More so than its predecessor in the Living Era catalog, La Vie en Rose illustrates the gradual ripening of Edith Piaf's artistry with recordings that reference a timeline from her first session (December 1935) to the full plume of her postwar maturity (March 1947). This quintessentially Parisian entertainer was already a bundle of piqued intensities when she made her recording debut; during the '40s she evolved into a living embodiment of the increasingly theatrical and melodramatic songs that she preferred. There are premonitions here of the almost Artaud-like extremities of her later years; "C'est Pour Ca" is a disturbing tale of heartbreak and suicide; so is "Un Coup de Grisou," which must have been partially inspired by a certain turn of events described in Emile Zola's novel Germinal. And the ritualistic, solemnly beautiful "Les Trois Cloches" might just be Edith Piaf's masterpiece. Accompanied by the vocal group Les Compagnons de la Chanson, Piaf delivers a moving paean to the living and the dead.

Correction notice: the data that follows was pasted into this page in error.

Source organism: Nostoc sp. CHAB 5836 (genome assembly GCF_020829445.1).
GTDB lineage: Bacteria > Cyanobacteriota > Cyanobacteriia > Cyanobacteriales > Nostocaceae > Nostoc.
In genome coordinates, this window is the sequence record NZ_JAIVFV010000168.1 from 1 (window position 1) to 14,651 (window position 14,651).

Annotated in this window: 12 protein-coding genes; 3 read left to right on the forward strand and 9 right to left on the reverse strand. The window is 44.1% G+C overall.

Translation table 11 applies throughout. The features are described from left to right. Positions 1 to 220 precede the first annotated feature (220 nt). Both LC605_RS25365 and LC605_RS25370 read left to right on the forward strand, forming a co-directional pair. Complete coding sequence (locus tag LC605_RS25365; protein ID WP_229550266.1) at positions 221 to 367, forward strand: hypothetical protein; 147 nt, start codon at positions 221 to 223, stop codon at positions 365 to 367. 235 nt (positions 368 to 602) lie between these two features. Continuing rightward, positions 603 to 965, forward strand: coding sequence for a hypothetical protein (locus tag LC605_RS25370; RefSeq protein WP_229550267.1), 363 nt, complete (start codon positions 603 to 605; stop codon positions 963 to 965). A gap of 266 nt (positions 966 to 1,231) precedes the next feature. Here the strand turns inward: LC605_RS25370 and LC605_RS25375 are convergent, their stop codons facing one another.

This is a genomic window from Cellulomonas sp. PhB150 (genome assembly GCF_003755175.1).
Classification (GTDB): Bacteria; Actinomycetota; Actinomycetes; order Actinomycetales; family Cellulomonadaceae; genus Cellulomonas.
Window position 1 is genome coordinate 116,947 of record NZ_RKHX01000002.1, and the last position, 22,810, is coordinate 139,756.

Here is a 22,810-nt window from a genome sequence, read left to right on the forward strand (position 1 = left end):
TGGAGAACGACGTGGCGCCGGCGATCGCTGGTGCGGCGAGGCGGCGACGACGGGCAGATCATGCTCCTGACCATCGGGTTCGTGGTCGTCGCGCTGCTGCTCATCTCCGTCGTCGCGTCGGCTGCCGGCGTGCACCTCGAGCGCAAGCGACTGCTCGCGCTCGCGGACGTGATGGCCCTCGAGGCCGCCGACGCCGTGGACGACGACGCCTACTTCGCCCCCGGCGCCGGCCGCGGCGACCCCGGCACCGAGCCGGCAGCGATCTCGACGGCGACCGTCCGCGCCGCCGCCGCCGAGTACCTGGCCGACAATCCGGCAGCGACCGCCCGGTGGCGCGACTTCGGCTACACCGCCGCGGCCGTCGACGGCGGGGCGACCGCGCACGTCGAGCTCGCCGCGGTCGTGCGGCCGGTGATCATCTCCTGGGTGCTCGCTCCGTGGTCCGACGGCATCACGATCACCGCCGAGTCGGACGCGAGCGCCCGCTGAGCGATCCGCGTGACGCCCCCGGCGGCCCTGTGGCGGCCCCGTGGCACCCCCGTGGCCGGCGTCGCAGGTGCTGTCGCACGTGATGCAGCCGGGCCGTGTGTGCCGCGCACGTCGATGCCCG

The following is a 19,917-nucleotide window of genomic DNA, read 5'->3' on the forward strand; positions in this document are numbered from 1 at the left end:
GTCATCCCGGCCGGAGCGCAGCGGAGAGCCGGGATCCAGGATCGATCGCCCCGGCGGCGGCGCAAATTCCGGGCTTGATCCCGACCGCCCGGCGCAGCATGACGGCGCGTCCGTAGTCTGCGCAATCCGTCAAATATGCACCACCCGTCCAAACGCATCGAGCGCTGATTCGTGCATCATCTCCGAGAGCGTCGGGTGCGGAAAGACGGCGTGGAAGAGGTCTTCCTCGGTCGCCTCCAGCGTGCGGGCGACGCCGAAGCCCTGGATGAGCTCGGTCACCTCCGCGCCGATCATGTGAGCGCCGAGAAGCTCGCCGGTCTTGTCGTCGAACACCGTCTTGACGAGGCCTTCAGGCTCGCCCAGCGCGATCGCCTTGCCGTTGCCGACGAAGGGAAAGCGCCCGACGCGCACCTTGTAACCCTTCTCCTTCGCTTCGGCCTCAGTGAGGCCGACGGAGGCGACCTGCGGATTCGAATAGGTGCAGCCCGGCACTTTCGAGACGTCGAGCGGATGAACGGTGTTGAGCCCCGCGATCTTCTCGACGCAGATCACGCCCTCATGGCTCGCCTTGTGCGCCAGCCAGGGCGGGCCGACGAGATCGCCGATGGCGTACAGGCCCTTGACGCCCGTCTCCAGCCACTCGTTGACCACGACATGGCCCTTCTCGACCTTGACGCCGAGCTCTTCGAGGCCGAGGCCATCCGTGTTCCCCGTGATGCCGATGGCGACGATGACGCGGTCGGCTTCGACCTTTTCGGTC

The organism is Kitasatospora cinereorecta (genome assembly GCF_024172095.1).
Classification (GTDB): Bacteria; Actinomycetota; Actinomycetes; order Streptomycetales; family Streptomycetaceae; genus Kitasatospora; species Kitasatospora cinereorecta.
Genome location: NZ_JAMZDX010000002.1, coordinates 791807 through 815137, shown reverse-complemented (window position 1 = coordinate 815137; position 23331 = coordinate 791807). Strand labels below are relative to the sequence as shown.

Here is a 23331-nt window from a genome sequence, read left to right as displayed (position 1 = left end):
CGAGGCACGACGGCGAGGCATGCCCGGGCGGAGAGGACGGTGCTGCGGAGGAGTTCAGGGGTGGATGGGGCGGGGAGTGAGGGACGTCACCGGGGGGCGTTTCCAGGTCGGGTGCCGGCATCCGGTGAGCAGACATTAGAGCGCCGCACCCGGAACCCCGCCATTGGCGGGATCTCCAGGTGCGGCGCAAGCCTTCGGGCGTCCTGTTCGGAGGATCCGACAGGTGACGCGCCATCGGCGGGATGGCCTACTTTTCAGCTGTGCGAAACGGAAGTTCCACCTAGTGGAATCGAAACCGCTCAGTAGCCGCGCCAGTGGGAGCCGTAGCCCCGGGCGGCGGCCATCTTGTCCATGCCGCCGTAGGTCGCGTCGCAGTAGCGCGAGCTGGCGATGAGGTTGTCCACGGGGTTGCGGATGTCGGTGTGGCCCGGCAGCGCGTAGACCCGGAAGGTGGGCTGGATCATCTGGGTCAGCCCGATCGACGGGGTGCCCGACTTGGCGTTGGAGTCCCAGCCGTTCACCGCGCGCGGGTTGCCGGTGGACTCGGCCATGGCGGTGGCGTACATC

Share this page
AllMusic Review by arwulf arwulf